Afghan Women Forced From Banking Jobs

Afghan Women Forced From Banking Jobs

With the withdrawal of US soldiers, the Taliban's reign of terror in Afghanistan is regaining momentum, and women are gradually witnessing a return to the dark days before 2001.

While the Taliban has assured all Afghans of the protection of women’s rights, the women in the country, on the contrary, feel insecure and vulnerable amid the tumultuous times. 

Early last month, armed Taliban terrorists stormed the headquarters of Afghanistan's Azizi Bank in the southern city of Kandahar. They forced nine women working there to leave and threatened not to return. Male cousins were permitted to take their place.

An identical scene occurred in a branch of another Afghan institution, Bank Milli, two days later in the western city of Herat.

The insurgents have already taken control of at least nine provincial capitals in less than one week's time, which has given them control of almost two-thirds of the country.

The United States and other countries are concerned that the Islamist organization may reverse many of the liberties accorded to women in the last two decades, including the right to work and study.

When the Taliban first ruled Afghanistan from 1996 to 2001, they imposed a very strict Islamic law regime for women that confined and caged them in many ways. They forbade girls from receiving education and women the right to work.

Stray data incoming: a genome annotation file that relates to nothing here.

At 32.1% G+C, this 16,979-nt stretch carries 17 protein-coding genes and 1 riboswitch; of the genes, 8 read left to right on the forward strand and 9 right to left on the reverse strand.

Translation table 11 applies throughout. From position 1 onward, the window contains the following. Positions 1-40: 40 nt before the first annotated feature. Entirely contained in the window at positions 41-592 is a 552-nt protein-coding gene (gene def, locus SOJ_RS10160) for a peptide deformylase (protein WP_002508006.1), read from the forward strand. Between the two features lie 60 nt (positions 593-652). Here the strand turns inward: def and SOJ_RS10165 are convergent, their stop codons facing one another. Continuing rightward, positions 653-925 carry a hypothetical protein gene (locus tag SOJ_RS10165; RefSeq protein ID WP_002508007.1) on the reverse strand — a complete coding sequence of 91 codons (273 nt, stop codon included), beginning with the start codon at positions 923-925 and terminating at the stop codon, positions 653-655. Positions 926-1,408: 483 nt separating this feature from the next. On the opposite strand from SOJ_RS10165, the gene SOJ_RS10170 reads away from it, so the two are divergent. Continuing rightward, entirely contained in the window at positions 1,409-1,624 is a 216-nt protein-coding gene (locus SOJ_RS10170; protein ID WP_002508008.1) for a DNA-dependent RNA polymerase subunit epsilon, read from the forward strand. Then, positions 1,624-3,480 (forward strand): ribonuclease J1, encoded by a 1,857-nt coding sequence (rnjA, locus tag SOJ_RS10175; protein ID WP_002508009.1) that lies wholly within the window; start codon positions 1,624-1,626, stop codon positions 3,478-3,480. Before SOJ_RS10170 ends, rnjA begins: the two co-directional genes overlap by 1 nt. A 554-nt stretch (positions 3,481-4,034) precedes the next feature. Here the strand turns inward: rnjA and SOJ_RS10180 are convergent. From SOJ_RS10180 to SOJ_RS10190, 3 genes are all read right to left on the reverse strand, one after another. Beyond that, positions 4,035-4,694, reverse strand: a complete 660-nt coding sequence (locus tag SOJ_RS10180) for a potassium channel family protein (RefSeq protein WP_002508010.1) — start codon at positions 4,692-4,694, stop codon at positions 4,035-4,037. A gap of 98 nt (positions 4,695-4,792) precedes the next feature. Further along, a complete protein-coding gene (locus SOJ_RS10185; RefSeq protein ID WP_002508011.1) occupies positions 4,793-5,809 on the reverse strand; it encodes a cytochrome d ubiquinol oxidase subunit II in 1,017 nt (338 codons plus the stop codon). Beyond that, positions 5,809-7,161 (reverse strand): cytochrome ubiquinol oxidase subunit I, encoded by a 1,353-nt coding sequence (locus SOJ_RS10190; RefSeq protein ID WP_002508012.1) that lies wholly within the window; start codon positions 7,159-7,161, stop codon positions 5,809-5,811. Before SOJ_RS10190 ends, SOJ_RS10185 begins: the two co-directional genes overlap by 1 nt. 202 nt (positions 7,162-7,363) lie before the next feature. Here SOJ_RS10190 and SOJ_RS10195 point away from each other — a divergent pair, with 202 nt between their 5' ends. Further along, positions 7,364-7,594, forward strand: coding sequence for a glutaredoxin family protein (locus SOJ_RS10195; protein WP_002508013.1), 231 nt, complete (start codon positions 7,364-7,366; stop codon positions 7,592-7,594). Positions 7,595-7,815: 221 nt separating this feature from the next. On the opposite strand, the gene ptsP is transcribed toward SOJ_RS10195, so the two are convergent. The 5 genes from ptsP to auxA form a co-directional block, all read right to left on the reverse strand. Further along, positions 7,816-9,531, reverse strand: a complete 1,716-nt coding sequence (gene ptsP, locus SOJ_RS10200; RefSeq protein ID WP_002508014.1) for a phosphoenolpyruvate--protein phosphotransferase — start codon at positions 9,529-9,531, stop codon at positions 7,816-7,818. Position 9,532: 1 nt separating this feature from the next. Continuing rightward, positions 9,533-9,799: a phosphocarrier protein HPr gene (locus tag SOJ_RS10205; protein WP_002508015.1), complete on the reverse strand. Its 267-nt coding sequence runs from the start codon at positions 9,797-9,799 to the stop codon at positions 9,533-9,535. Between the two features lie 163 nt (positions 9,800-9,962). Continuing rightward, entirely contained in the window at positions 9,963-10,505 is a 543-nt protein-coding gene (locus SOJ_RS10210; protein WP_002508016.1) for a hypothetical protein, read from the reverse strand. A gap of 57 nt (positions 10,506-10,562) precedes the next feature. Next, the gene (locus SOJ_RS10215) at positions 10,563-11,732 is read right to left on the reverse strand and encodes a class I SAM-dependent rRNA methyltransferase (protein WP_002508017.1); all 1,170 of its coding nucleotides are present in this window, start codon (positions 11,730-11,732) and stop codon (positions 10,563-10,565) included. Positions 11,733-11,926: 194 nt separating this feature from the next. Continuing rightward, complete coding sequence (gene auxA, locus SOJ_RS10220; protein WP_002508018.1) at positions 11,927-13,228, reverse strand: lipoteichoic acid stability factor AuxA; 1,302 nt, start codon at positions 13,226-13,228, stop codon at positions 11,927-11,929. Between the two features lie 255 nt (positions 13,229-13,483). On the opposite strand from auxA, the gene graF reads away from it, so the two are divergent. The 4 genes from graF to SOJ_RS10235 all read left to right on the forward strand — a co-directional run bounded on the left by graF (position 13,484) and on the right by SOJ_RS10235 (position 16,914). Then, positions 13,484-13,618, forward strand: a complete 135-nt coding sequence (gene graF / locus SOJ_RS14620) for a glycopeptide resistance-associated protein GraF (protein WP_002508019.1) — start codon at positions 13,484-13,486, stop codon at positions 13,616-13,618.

If women wanted to leave their homes, they hid their faces and accompanied a male relative. Those who disobeyed the regulations were often humiliated and beaten in public by the Taliban's religious police.

A wave of attacks has targeted Afghan women in sectors such as journalism, healthcare, and law enforcement since the Taliban and Afghanistan's U.S.-backed government began peace negotiations last year.

Reports of atrocities reveal girls as young as 14 being executed for wearing body-hugging clothing or not wearing a veil.

"It feels like we were back in 2001. We've been fighting for 20 years and now have nothing. We've gone back to square one. Afghanistan is in a poor situation," said Zarifa Ghafari, the first female mayor of Afghanistan.

There is a lot on the line. A generation of Afghan women who have carved a place for themselves in society sees that space dwindle.